Operating Theatre

surgery in Bellaghy
Bellaghy Bawn was bought by a Doctor Thompson around 1880 who conducted his surgery on the premises. The doctor owned one of the first cars north of Lough Neagh, a Benz, which he bought for £400 in 1918. In those days, when there was a sufficient patient waiting list for operations, a surgeon would be called from Belfast. A downstairs room in the Bawn (now the coffee shop) would be scrubbed down and the operations would be carried out on the 'kitchen' table. Dr Thompson used to take the acetylene lamps off the Benz car and hang them up to illuminate the operating table after the hours of darkness.

Dr Thompson had nine children, most of whom became doctors too.


The Scullion Tree

There are a huge number of people living around the Northwest corner of Lough Neagh all with the surname of Scullion. Many are inter-related and a fair number even share the same Christian name. In order therefore to differentiate between the various branches of this enormous family tree, each branch has taken on, or has been given, a nickname.

Nicknames for the various Scullions include. Buttermen, Worish, Fad, Mooney, Badger, Scullions of the wood, Scullions of the hill, Blues, Revlin, Peters, Jacks, Bears, Shepherds, and Premiers. There are more. . Several of these names are anglicized from the Gaelic. The Premier's name came from when a member of that particular branch of Scullions became Prime Minister of Australia he was James Scullion who lived 1876 to 1953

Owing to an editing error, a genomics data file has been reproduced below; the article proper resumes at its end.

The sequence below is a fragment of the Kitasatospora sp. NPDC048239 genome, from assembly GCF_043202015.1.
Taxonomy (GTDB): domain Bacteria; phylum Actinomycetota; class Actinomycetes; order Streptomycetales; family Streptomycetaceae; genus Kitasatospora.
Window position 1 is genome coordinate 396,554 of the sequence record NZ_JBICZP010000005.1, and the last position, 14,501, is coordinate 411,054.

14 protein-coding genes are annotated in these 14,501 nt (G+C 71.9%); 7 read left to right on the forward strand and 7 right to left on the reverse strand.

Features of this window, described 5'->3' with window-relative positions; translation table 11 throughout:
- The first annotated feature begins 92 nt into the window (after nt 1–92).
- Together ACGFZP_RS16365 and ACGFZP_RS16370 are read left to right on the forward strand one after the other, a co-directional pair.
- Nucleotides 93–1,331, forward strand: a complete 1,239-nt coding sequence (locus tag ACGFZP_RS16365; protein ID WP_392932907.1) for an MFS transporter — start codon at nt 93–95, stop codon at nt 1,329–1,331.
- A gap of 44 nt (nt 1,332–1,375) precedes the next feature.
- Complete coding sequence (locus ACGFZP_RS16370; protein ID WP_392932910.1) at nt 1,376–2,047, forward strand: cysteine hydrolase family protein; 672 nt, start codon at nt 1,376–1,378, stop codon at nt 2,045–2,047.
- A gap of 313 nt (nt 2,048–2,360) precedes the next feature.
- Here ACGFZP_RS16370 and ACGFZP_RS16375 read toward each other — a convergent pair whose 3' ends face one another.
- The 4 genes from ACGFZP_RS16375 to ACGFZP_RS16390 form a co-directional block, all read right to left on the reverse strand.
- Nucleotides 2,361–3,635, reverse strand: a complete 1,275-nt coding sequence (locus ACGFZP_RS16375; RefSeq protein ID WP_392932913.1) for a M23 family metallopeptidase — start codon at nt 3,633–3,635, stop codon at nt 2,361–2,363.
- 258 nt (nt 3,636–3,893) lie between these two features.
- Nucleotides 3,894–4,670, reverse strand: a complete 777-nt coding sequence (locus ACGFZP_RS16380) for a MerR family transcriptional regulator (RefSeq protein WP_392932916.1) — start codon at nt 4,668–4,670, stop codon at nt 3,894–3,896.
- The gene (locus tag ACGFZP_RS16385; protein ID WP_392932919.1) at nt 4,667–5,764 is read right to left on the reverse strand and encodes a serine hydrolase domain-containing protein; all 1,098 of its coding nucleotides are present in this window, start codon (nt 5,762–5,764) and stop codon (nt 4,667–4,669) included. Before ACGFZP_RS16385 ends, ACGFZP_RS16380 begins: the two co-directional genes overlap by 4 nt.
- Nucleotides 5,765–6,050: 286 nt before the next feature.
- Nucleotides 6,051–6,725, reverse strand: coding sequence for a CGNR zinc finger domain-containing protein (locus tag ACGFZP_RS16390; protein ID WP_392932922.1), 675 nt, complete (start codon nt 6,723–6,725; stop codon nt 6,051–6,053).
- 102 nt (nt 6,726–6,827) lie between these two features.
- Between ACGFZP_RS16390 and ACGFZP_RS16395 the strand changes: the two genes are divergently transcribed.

This custom is widespread throughout Ireland as many rural areas are dominated by a relatively small number of family names and some form of additional differentiation is often needed. While most regard this as an inoffensive and colourful feature of rural life in Ireland, some families on occasions do take exception to the nicknames.

During the great famine, many Scullions emigrated to America, where a lot of them congregated in Philadelphia. There is now a huge number of Scullions in that city with roots in Bellaghy.

One 'your place and mine' contributor has written to say that Scullions also settled in Jordan, New York .


C Holmes - July '08
I am one of the many Scullions from Kirkintilloch, near Glasgow. My grandfather was Hugh Scullion and had 3 sons, James William and Hugh, and 2 daughters Isobel and Catherine. We have very little info on the Scullions and are just starting to find out about our ancestory. I will definitely be visiting Bally Scullion having read this article.

Ian Pitt - July '08
Ballyscullion could not have been based on the Hervey home at Ickworth, (no 's'), as the Ickworth housewas not conceived until the 1890s. Frances Sandys,( no 'H'), was involved with the design of Ickworth Rotunda.

Neville Scullion - July '08